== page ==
Current Visiting Scholars
Marcia E. Mulkey is a Visiting Scholar at the Law School for this academic year, where she will work with Temple Law’s environmental and international rule of law programs and pursue activities and projects in her areas of interest and emphasis, like domestic and international environmental enforcement.
Marcia comes to Temple from an extensive career with the federal government where she served in several senior level legal and executive positions at the Environmental Protection Agency, including Regional Counsel for the mid-Atlantic region, Director of the Office of Pesticides Programs, Director of the Office of Site Remediation Enforcement (Superfund), Acting Director of the Office of Policy and other key posts. She has previously served for two years as a Visiting Professor at Temple and has had assignments with the United Nations Food and Agriculture Organization and the Dutch government. She is a cum laude graduate of Harvard Law School and has bachelor’s and master’s degrees from the University of Georgia. She has been awarded EPA’s top career service award and has twice received Presidential Rank Awards, the top recognition system for career government executives.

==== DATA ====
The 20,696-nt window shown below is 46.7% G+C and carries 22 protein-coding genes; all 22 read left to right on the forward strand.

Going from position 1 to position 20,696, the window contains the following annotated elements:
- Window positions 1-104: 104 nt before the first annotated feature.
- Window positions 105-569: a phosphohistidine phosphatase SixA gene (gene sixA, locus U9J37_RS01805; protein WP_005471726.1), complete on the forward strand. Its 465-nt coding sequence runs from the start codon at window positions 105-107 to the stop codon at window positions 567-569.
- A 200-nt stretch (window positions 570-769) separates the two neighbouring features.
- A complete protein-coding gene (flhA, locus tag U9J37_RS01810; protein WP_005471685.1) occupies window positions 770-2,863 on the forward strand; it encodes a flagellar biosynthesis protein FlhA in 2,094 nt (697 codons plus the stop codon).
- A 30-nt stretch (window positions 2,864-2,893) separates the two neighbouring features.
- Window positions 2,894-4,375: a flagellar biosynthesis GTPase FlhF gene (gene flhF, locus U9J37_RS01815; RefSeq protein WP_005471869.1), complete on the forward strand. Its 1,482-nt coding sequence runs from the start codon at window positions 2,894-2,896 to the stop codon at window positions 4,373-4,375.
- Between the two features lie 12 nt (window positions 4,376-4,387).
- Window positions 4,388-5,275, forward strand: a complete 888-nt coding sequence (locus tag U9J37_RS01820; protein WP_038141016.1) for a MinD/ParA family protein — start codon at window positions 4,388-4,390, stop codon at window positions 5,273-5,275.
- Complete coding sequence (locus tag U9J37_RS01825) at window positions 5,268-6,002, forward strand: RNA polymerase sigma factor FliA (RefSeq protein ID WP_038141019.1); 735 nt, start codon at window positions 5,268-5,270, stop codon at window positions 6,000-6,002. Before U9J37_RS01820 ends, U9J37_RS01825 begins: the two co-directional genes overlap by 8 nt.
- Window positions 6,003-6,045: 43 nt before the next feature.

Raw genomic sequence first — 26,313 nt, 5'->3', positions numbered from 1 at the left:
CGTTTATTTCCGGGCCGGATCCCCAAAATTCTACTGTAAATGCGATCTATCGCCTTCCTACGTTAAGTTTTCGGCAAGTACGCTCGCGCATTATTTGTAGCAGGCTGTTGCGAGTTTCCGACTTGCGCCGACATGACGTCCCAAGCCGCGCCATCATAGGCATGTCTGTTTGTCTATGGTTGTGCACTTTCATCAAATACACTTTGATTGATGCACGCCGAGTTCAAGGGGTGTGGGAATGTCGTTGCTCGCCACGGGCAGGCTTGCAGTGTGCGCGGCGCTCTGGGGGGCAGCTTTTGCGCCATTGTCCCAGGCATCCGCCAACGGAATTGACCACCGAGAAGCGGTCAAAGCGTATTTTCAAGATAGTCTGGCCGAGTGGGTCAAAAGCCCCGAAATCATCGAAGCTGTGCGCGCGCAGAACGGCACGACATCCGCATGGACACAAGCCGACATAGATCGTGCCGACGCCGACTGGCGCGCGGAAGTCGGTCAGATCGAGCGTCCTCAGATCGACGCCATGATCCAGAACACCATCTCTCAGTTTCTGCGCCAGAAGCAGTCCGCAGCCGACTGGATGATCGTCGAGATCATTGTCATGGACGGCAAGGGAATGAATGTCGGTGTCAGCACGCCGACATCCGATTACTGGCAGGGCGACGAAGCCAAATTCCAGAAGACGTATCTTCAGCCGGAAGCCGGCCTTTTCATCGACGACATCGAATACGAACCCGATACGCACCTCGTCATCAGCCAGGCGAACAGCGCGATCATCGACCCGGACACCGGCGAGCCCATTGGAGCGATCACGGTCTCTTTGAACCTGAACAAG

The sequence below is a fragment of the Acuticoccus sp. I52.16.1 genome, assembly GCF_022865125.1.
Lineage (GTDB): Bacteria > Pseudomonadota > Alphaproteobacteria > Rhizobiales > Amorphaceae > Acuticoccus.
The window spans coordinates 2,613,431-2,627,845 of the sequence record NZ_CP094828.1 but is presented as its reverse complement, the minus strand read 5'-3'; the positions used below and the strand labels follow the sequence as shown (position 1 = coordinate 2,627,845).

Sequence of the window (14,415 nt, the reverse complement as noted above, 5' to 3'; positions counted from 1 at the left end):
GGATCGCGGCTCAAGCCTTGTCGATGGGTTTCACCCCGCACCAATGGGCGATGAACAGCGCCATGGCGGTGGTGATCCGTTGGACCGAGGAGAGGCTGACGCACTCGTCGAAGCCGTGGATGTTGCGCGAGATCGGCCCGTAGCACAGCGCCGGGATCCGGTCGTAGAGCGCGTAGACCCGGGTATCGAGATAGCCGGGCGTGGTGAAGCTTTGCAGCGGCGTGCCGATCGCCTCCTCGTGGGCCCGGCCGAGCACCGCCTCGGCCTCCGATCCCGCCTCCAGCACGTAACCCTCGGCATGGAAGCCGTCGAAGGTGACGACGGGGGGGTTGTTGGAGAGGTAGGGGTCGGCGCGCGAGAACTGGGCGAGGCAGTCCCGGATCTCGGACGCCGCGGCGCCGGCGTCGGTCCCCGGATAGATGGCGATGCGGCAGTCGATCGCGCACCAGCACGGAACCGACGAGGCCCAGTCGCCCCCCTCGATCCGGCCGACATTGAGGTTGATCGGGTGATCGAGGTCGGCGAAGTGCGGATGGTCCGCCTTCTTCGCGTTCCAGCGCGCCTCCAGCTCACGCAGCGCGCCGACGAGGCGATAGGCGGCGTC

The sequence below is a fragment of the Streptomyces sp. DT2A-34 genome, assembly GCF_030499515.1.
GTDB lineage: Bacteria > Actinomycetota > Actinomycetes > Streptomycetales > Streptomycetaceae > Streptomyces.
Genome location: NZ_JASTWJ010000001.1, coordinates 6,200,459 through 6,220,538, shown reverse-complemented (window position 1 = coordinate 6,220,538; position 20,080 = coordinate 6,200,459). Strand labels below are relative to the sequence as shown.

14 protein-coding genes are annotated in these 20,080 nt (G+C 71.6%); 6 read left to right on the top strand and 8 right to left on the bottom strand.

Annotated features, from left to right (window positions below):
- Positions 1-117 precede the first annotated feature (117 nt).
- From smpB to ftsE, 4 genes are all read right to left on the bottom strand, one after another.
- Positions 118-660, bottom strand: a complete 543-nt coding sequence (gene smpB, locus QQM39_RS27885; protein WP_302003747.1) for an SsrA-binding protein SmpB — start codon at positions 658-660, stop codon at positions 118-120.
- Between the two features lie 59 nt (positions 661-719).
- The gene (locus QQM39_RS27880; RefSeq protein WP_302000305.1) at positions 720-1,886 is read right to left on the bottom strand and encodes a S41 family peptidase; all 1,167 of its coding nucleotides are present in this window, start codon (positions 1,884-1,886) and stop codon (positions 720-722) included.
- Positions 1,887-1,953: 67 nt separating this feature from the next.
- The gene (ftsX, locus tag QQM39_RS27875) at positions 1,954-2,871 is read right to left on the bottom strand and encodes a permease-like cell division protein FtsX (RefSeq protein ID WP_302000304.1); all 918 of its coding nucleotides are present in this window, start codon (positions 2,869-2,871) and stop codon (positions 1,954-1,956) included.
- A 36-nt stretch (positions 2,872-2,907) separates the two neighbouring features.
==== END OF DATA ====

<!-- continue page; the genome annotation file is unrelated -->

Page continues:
About the Freedman Fellowship Program
Since 1975, the Abraham L. Freedman Teaching Fellowship Program at the Beasley School of Law of Temple University has produced outstanding law school teachers, with graduates found at accredited law schools throughout the United States. The experienced lawyers admitted to the Freedman Fellow program receive an annual stipend and receive an LLM. Fellows gain extensive practice in law school teaching and receive the support to produce quality scholarship during their residence. Fellows work collaboratively with Temple faculty members on doctrinal courses and teach alongside the professors in our nationally-renowned legal research and writing program. In their final semester, Fellows teach an upper-level course in Temple’s curriculum.
The two-year program provides the training and experience critical to becoming a successful law school teacher. Each Fellow:
- Teaches a section of legal research and writing in the first and second year of the program
- Participates in three collaborations in substantive courses with full time faculty
- Teaches one upper-level course in the final semester of the Program.
- Attend faculty-directed seminars about current issues in legal education
Fellows receive scholarly support and are expected to produce a thesis of publishable quality. Fellows also receive financial support to attend scholarly conferences.